JMESPath is a mature syntax for traversing and manipulating JSON objects. The syntax is also supported with multiple language implementations available through GitHub (and other implementations exist). As a result, it has been very widely adopted; just a few examples include:
AWS CLI and Lambda
Oracle Cloud WAF
As the syntax is very flexible and recursive in its use following the documented notation can be a little tricky to start with. So following the syntax can be rather tricky. The complete definition runs to 97 lines, of which 32 lines focus on the syntactical structure. The others describe the base types such as numbers, characters, accepted escaped characters, and so on. Nothing wrong with this, as the exhaustive definition is necessary to build parsers. But for the majority of the time it is those 32 lines that we need to understand.
As the expression goes – ‘a picture says a thousand words’, there might not be a thousand words, but there is enough to suggest a visual representation will help. Even if the visual only helps us traverse the use of the detailed syntax. So we’ve use our favoured visual representation – the railroad diagram and the tool produced by Tab Akins to create the representation. We’ve put the code and created images for the syntax in my GitHub repository here, continuing the pattern previously adopted.
Here is the resulting diagram …
To make it easy to trace back to the original syntax document we’ve included groupings on the diagram that have names from the original speciofication.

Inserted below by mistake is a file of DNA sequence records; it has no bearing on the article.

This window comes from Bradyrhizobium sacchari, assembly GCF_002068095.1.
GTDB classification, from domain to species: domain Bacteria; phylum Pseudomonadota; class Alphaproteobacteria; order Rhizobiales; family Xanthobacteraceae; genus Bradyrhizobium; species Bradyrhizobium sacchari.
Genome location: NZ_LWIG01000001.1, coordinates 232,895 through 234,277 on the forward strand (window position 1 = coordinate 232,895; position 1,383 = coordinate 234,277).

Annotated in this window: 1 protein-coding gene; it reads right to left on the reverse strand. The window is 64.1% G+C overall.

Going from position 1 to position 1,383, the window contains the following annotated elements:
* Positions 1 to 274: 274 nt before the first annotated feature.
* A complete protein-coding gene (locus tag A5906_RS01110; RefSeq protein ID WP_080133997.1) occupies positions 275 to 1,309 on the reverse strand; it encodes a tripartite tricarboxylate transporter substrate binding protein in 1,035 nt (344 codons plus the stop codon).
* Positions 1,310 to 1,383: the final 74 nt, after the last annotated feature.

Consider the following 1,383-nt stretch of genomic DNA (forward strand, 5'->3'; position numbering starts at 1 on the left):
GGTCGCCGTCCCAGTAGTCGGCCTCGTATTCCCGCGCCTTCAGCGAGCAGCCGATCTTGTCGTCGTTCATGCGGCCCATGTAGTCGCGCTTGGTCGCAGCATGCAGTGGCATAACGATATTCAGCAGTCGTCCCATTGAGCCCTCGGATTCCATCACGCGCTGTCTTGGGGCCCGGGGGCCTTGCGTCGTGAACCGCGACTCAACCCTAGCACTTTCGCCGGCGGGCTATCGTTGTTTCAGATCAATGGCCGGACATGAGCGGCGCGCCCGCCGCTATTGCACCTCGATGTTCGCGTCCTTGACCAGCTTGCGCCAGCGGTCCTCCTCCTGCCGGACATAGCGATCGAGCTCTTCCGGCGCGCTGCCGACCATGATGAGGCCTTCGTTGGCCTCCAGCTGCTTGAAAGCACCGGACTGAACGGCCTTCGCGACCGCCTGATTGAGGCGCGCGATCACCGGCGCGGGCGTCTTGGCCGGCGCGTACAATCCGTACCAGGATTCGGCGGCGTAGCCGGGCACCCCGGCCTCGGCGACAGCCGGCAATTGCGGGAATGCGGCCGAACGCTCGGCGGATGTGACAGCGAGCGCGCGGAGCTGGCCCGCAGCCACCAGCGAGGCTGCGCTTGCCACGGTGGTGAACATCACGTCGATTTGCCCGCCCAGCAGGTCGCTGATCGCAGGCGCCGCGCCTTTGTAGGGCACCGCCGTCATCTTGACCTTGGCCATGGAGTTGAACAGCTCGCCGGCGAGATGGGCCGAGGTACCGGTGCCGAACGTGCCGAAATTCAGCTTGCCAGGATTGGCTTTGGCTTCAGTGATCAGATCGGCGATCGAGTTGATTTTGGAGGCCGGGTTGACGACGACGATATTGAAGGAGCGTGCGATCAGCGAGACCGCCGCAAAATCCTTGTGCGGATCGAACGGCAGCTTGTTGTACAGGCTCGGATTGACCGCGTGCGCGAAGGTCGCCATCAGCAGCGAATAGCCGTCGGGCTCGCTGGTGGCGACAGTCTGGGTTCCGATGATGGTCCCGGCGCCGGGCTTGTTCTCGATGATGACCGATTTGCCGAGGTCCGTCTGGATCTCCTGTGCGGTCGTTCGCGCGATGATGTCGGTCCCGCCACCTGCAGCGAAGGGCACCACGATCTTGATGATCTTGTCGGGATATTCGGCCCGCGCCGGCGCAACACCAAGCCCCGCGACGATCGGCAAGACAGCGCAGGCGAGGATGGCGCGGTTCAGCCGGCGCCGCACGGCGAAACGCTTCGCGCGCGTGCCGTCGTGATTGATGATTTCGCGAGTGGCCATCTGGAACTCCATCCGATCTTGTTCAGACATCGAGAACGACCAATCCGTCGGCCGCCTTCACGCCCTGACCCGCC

Parts of the diagram make the expressions look rather simple, but you’ll note that it is possible for the sections to be iterative which allows for the expression to traverse a JSON object of undefined depth. But what can be really challenging is that an in many areas it is possible to nest expressions within expressions. Visually there is no simple way to represent the expression possibilities of this in a linear manner. Other than be clear about where the nesting can take place.
Those who have been using my Logging in Action book will know that to help test the configuration of monitoring tools including Fluentd we have built a LogGenerator that can very easily play and replay logging events into a variety of destinations and formats. all written in Groovy to make the utility easy to run as a script and extend without needing to set up a proper Java development environment.